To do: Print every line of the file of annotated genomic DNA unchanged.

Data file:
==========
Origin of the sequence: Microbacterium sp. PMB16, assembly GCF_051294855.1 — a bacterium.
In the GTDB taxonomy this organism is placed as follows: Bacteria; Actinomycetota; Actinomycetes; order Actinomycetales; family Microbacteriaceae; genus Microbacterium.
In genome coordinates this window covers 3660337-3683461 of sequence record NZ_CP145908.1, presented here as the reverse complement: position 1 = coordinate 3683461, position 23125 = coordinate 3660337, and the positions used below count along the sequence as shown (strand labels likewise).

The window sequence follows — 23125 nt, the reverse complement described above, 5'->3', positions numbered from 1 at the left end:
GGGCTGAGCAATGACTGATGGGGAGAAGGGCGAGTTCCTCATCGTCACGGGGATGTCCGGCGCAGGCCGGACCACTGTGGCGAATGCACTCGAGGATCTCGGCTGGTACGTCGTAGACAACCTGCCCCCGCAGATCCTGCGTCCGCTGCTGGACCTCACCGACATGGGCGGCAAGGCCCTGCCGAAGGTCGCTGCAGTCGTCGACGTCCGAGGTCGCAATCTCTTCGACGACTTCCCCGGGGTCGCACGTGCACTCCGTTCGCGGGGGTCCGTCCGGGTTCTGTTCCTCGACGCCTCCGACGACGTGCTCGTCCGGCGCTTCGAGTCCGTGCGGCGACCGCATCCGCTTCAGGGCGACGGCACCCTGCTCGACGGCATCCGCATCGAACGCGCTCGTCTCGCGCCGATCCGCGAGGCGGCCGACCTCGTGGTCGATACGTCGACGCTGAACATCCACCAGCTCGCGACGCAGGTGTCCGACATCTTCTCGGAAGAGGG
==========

Origin of the sequence: Microbacterium sp. PMB16, assembly GCF_051294855.1 — a bacterium.
In the GTDB taxonomy this organism is placed as follows: Bacteria; Actinomycetota; Actinomycetes; order Actinomycetales; family Microbacteriaceae; genus Microbacterium.
In genome coordinates this window covers 3660337-3683461 of sequence record NZ_CP145908.1, presented here as the reverse complement: position 1 = coordinate 3683461, position 23125 = coordinate 3660337, and the positions used below count along the sequence as shown (strand labels likewise).

The window sequence follows — 23125 nt, the reverse complement described above, 5'->3', positions numbered from 1 at the left end:
GGGCTGAGCAATGACTGATGGGGAGAAGGGCGAGTTCCTCATCGTCACGGGGATGTCCGGCGCAGGCCGGACCACTGTGGCGAATGCACTCGAGGATCTCGGCTGGTACGTCGTAGACAACCTGCCCCCGCAGATCCTGCGTCCGCTGCTGGACCTCACCGACATGGGCGGCAAGGCCCTGCCGAAGGTCGCTGCAGTCGTCGACGTCCGAGGTCGCAATCTCTTCGACGACTTCCCCGGGGTCGCACGTGCACTCCGTTCGCGGGGGTCCGTCCGGGTTCTGTTCCTCGACGCCTCCGACGACGTGCTCGTCCGGCGCTTCGAGTCCGTGCGGCGACCGCATCCGCTTCAGGGCGACGGCACCCTGCTCGACGGCATCCGCATCGAACGCGCTCGTCTCGCGCCGATCCGCGAGGCGGCCGACCTCGTGGTCGATACGTCGACGCTGAACATCCACCAGCTCGCGACGCAGGTGTCCGACATCTTCTCGGAAGAGGG